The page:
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Hypersonic Defense Poses Colossally Hard Problem

AI may be critical to solving the issue.

Developing the ability to defend against hypersonic missiles flying at least five times the speed of sound poses a significant problem and will likely require advances in artificial intelligence, according to Dr. Lisa Porter, co-president and co-founder of LogiQ and a former deputy undersecretary of defense for Research and Engineering.

Porter made the comments while serving on a panel at the Intelligence and National Security Summit 2022 conference. The panel also included Dr. Catherine Marsh, director of the Intelligence Advanced Research Projects Activity (IARPA) and Dr. Stefanie Tompkins, director of the Defense Advanced Research Projects Agency (DARPA).

“Hypersonic defense is a problem we don’t know how to solve yet. The challenge we have to recognize is that the timelines of hypersonics are such that the command-and-control aspect of this is fundamentally different than the way we think around missile defense today. This hasn’t totally seeped into the consciousness yet of everyone,” Porter said.

Porter also indicated that artificial intelligence (AI) and machine learning (ML) are critical to the hypersonic defense mission. “We need to figure out how to use AI and ML to autonomously fuse, tip and cue directly from sensor to shooter. This is not what we do today, but if we don’t figure out how to do this, we can’t counter the hypersonic threat,” she warned. “The timelines will not allow us to have centralized command with guys on consoles somewhere in the traditional way that we think about missile defense.”

“AI engineering is not a nice-to-have, it is a must-have because we do have to figure out how to autonomously fuse, tip, cue and get from sensor to shooter and do it, by the way, in a decentralized manner where different sensors with different viewing angles figuring out what gets fused where. This is a colossally hard problem,” she stated.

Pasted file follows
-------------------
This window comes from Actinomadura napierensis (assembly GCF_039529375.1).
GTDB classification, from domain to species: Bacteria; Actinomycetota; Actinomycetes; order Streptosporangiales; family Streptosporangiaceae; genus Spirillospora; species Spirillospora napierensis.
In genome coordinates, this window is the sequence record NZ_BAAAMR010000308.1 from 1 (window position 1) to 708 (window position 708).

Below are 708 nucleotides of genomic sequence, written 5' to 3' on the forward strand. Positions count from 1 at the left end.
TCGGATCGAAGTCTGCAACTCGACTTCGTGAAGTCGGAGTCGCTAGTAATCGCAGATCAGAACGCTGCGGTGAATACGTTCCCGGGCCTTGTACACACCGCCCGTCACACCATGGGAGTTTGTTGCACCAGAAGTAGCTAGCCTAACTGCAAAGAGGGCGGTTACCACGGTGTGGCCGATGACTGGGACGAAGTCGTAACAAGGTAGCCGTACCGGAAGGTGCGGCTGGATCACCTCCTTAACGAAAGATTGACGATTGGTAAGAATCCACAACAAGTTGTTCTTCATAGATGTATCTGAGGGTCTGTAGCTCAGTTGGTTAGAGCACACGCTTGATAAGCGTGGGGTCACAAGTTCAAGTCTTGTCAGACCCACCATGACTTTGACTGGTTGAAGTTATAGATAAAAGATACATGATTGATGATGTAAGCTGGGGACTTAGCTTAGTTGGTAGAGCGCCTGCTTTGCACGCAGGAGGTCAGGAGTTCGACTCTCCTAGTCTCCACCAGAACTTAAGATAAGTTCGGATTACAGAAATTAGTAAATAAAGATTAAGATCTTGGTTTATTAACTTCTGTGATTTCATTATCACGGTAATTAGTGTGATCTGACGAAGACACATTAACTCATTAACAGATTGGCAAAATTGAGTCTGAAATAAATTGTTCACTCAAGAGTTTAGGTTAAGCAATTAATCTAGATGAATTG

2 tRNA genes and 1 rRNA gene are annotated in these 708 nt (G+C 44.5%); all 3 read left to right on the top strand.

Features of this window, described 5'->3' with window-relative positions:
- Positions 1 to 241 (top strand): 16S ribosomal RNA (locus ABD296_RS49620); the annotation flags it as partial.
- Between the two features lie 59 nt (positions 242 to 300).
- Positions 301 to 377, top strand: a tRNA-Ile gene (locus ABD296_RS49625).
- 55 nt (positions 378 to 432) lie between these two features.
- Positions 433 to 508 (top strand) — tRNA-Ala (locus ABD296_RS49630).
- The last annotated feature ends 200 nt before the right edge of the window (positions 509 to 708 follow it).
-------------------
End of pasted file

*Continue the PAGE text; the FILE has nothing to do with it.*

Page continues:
She added that hypersonic missiles pose a genuine threat, specifically in the western Pacific area. “This is a fundamental point that I think people need to really grasp because the hypersonic threat is real. In the western Pacific, it is a real issue, and we need to get after that.”

All three panelists agreed on the need for rigorously engineered AI.

Lisa Porter
This is a fundamental point that I think people need to really grasp because the hypersonic threat is real. In the western Pacific, it is a real issue, and we need to get after that.
Dr. Lisa Porter
Co-president and Co-founder of LogiQ

Tompkins described AI as having come in two waves so far. The third wave will be the fusion of the first two. “The first wave of AI was basically decision trees. It was very rules based. If you think about how TurboTax works, that’s the first wave,” she explained. “The second wave is statistically driven. That means it’s taking advantage of big data, but it is basically the machine learning, deep learning methodology that we’re talking about today.”

DARPA, she added, is exploring the third wave and suggested some people do not yet understand the inherent weaknesses of the first two. “I worry a little bit in the sense that a lot of folks are still trapped in this notion that the second wave is all we need and the fundamental lack of understanding about how that works, the hidden biases and the hidden gotchas. And the real ease with which it can still be spoofed is not yet fully solved,” Tompkins said.

She added that people should exhibit “some skepticism about exactly how magical that AI pixie dust really could be while researchers work to mature the third wave capabilities. “My sense is that we need that third wave to mature, and I think we’re all working on it as quickly as possible to get there.”

Marsh agreed, noting that IARPA does not necessarily have programs to develop AI, but it uses AI in developing programs. She also pointed out that AI used for commercial purposes does not have to be as advanced as AI used by the military or intelligence community when lives are at stake. “It’s not going to be perfect ever, but for mission-critical systems, we have to know what it is we can enable with that and what it is we’re never going to enable. When we’re talking about making decisions that ultimately can result in life or death, we have to know we have confidence in what we’re doing.”